Now when you add to this, that the history of Jesus is the work not of one writer, but of four, and three of these obscure and illiterate, and one of them confessedly writing from the testimony of various witnesses; when you consider, that each of them contributes different portions of the history, and yet that they produce such an harmonious whole, as the character of Jesus Christ; if you suppose that they did not copy, and minutely too, from a real original, that they did not make use of undeniable facts, the work rises into a miracle of human genius. It is impossible, utterly impossible, in the nature of the human mind, that any thing but truth should have furnished the materials, the substance of the evangelical narrative. If you deny, or doubt this, you have a moral phenomenon, and an historical difficulty more unaccountable, more prodigious, more in
credible, than all the miracles of the gospel, and at the same time utterly useless and absurdly anoma. lous; and he who chooses this side of the alterna. tive, knows not what he doth, nor whereof he affirmeth.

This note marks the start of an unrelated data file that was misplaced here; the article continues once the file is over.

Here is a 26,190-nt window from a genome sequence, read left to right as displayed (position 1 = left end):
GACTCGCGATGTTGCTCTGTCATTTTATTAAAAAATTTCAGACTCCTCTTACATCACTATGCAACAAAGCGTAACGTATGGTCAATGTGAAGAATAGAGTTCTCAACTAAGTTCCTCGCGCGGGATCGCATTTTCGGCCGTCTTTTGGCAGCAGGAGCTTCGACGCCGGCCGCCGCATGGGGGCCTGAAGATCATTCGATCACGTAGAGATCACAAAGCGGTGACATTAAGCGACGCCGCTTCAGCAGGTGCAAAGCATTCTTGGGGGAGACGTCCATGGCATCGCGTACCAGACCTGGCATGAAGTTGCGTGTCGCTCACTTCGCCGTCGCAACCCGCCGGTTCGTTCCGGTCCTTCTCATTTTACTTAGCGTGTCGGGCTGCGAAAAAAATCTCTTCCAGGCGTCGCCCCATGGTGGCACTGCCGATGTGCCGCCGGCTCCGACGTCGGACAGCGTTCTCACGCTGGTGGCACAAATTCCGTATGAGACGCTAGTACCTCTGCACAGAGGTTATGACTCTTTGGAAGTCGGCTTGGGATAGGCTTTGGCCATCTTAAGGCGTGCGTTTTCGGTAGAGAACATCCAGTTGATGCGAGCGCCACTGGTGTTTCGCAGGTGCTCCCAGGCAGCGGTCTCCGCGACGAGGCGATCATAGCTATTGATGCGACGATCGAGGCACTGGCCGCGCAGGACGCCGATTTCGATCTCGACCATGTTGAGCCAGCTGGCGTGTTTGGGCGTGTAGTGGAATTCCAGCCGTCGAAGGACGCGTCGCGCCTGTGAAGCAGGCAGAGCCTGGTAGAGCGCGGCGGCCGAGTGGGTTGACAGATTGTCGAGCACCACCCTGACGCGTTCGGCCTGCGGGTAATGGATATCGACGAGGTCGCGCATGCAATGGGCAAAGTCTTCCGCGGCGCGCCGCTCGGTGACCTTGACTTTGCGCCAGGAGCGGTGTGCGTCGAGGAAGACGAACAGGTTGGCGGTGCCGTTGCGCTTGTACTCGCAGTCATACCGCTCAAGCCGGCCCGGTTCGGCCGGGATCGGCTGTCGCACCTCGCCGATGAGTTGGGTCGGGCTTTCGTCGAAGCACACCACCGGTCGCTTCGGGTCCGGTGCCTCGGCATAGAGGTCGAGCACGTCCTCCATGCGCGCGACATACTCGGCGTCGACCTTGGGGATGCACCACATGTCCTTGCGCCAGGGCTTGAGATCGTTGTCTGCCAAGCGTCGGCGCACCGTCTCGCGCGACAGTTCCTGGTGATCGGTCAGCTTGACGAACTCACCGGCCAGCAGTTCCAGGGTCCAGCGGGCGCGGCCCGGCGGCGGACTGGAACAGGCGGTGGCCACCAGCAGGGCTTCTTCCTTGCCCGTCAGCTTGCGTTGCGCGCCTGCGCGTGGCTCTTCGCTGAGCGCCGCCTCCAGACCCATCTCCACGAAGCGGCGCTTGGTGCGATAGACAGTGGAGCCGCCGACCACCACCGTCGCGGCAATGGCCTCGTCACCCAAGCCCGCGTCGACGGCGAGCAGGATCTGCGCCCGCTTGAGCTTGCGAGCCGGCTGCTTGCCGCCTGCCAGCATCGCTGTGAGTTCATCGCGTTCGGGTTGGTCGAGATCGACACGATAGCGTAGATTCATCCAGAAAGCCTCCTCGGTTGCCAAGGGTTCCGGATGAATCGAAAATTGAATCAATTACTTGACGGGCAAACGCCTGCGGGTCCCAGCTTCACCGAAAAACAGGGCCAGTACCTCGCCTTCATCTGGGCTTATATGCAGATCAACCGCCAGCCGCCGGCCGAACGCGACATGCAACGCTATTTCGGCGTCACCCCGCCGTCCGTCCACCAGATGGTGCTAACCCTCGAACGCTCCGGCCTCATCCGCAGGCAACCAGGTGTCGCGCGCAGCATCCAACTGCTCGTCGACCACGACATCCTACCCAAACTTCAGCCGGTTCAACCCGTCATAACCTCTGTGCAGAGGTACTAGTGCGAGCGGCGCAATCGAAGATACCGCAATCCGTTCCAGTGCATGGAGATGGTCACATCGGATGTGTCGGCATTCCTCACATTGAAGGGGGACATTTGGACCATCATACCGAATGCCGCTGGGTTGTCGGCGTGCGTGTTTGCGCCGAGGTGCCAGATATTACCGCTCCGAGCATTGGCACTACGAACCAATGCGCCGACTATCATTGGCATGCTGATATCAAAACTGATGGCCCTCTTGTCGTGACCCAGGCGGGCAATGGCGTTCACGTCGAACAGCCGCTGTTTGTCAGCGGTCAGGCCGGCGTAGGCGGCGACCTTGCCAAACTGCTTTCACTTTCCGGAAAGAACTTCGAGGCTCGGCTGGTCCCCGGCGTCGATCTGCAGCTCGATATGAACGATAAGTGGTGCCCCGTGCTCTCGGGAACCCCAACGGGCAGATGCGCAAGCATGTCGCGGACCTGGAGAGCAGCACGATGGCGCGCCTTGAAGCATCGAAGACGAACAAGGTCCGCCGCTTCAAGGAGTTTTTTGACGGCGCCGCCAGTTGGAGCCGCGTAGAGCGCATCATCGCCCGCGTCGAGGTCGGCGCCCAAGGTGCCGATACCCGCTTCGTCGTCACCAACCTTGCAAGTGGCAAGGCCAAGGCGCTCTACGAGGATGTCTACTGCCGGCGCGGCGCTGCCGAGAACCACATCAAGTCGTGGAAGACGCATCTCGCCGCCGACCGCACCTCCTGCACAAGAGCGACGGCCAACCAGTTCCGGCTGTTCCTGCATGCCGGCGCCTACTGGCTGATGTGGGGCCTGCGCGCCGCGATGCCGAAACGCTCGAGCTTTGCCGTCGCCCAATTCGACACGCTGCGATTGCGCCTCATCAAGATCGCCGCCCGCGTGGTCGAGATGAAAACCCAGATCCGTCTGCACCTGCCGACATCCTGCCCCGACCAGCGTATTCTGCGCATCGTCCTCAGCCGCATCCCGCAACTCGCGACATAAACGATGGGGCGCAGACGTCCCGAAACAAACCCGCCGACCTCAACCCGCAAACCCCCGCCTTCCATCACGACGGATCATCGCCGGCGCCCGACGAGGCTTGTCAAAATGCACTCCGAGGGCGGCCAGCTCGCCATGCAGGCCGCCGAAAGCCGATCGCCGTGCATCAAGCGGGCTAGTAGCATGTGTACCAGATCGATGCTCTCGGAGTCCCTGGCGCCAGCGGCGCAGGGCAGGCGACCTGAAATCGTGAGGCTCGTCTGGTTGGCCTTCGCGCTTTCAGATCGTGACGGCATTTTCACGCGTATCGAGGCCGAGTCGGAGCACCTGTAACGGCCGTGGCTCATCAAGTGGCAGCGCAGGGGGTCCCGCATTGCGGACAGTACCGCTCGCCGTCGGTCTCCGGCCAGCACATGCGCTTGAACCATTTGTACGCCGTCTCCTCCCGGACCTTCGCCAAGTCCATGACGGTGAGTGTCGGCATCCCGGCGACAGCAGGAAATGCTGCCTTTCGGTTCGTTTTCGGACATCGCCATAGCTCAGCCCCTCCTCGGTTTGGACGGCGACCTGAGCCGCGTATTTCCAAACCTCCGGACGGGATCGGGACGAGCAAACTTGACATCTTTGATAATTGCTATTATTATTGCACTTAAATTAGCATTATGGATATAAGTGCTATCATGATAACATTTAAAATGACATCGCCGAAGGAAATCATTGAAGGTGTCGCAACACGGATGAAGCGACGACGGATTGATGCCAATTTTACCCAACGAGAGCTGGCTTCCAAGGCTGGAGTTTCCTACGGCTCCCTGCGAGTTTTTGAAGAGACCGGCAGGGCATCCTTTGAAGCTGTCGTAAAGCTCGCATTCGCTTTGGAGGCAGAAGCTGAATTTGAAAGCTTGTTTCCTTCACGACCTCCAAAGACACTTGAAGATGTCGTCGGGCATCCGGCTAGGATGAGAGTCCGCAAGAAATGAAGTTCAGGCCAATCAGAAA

What we have said on these four points, the unex. pectedness, originality, sublimity and consistency of the delineation, is enough, we hope, to satisfy any man, who will meditate on the subject, that this is a real picture; and if Jesus Christ really existed, as the evangelists have drawn him, I leave you to judge of the truth of that declaration at the commencement of his ministry, " This is my beloved Son, in whom I am well pleased.”
What remains then, but to exhort you to some practical use of these meditations.
I hope you are among those advanced christians, who, after having satisfied yourselves of the historical truth of the facts in christianity, because you thought it a duty which you owed to truth, are now able to repose on your original conviction; and that in this state your faith is continually strengthening itself, not merely by time and habit, but by those secret and irresistible influences, which flow from the frequent and diligent reading of that wonderful collection of documents relating to Jesus Christ, the New Testament. To dwell upon the character of Jesus, must be the delight of every christian who has any desire to grow in virtue; and surely he is "W no christian who makes no progress.